Anything, and I mean ANYTHING that can help reduce the workload in the garden, is something of great interest to me. After seeing this device in action at a recent show, I knew I had to try it out for myself. With our household putting down a small in-ground garden and a more significantly sized potted garden, anything that could help remove the weeds, till and aerate the soil, and destroy that bane of horticulturists everywhere - oxalis - would be a welcome addtion to the toolbox.
Using this device is simplicity itself; stick it in your drill - cordless with a lithium battery is great for light to medium work, but heavy duty work would require a high-torque corded drill - and shove it in the soil where you want to work, while pulling the trigger on the drill. With the pointed nut on the end helping to provide steady guidance and stability during operation, the blades will cheerfully churn their way down, loosening the soil, grabbing and smashing weeds, and should it come across any oxalis corms, it will turn them into slurry, never to regrow. Even my kids had some fun making oxalis soup when I came across a rather large cluster at one point.
One of the best things about this device is that, unlike larger and bulkier machines you could use, it is very precise. I was able to get within 10cm of plants without disturbing their roots - you just have to keep in mind that as you approach plants, you need to keep the device in the upper layers of soil. The roots of most plants tend to grow in a cone, widening as they go deeper. You really don't want to pulp up the roots of your passionfruit vines or lemon trees, after all. However, in the "root crop" section of the garden, where we are growing carrots, radishes and beetroot, I was easily able to weed almost right up to the plants without trouble, since they don't spread out roots very far at all.
I had been forewarned that the device does tend to "grab up" any long fibres in the soil, and sure enough every time I pulled it out, there was a cluster of thread-like fibres tangled around the end. A few seconds to loosen the knot and it was a simple matter to remove them. On one occasion I had to give it a few swipes with a craft knife to break the knots, but that was once out of 20-odd times - hardly significant. Just keep that in mind, and check the end of the Weedo regularly to keep it working at top performance.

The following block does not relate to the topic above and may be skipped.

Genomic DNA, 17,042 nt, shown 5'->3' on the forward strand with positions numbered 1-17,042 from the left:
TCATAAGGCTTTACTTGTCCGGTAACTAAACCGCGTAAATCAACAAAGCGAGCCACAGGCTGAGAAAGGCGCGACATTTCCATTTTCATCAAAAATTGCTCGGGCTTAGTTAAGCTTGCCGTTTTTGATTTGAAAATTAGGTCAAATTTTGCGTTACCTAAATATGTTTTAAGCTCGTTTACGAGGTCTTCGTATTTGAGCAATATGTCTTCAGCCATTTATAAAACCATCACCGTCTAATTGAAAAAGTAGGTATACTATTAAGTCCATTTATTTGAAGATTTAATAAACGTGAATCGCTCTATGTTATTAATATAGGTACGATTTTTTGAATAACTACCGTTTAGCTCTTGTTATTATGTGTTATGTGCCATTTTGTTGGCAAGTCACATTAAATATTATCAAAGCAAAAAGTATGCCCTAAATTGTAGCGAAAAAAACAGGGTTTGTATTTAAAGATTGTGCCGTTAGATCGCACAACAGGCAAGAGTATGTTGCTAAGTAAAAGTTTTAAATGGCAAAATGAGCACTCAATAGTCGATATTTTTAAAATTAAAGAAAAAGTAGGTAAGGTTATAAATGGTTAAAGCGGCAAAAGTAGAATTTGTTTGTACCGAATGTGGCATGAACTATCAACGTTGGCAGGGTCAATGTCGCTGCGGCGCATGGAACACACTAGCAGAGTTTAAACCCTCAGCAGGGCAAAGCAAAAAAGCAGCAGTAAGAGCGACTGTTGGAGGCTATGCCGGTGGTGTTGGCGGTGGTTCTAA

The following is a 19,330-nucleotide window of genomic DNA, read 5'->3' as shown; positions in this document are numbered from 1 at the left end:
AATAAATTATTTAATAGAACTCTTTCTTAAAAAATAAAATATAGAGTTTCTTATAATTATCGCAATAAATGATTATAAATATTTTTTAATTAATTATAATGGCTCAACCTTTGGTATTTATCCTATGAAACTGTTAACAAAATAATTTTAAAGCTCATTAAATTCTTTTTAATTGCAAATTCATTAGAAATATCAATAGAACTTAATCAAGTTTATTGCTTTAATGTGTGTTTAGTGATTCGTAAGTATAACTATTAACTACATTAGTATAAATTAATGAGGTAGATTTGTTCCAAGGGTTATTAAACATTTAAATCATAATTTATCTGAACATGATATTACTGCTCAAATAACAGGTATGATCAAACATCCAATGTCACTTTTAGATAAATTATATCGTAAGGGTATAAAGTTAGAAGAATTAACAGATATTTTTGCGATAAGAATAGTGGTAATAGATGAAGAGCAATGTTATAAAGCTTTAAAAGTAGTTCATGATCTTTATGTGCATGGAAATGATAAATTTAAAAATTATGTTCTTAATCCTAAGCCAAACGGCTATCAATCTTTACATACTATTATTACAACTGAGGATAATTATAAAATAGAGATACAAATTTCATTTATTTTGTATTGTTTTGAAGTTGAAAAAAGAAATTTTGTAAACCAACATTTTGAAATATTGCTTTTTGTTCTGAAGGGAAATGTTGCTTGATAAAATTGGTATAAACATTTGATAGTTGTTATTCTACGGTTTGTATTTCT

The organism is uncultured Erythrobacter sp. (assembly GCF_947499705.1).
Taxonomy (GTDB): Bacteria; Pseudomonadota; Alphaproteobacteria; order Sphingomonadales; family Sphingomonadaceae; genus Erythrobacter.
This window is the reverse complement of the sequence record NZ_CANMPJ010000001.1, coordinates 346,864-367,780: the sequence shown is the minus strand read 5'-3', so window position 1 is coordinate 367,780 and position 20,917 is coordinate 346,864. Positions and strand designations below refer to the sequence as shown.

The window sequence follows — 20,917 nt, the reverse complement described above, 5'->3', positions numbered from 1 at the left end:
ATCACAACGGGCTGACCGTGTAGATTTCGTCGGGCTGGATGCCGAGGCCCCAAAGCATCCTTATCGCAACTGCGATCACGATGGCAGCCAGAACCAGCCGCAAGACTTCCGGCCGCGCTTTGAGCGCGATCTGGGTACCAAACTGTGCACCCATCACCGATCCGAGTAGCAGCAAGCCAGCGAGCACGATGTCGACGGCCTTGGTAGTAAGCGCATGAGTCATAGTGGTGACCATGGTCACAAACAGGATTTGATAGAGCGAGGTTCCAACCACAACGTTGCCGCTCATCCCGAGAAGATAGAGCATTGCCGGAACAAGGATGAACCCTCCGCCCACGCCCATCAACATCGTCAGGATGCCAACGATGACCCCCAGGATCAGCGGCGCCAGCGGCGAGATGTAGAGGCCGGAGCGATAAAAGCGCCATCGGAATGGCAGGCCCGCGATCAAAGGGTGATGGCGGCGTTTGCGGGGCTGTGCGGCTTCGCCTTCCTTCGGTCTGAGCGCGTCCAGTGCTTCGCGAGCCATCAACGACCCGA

Available in a number of shaft lengths and blade diameters, this is a very versatile tool. Be sure to buy a set - a smaller blade for close-up weeding work, and a larger blade for working the wider open areas of the garden and aeration of the soil between crops. The larger blades are also good for mixing the soil when you are revitalising it with compost etc.
Overall, if you are a gardener and want to get a better job done with far less effort, you should be looking at one of these. Better yet, look at 2 or 3 of them for best results in all situations. At current pricing, they would also make a great gift for loved ones who are into gardening too!
PLEASE NOTE: Using a corded drill is not recommended by the manufacturer, and all due powertool precautions should be taken when using this device.
Random listing from 'Gardening and Landscaping'...
Kinetic Wind Sculpture for your garden.
• Sway gently in the lightest of breezes
• Unbreakable in the strongest gales
• Will not rust or rot and the colour will not chip
Feed Birds on your ... more...
All trademarks, images and copyrights on this site are owned by their respective companies.
KIWIreviews is an independent entity, part of the ePLURIBUS.nz Network. This is a free public forum presenting user opinions on selected products, and as such the views expressed do not necessarily reflect the opinion of KIWIreviews.co.nz and are protected under New Zealand law by the "Honest Opinion" clause of the Defamation Act of 1992. KIWIreviews accepts no liability for statements made on this site, under the assumption that they are the true and honest opinions of the individual posters. In most cases, prices and dates stated are approximate and should be considered as only guidelines.
"We don't have much money to do this, so we're going to have to think."
Sir Ernest Rutherford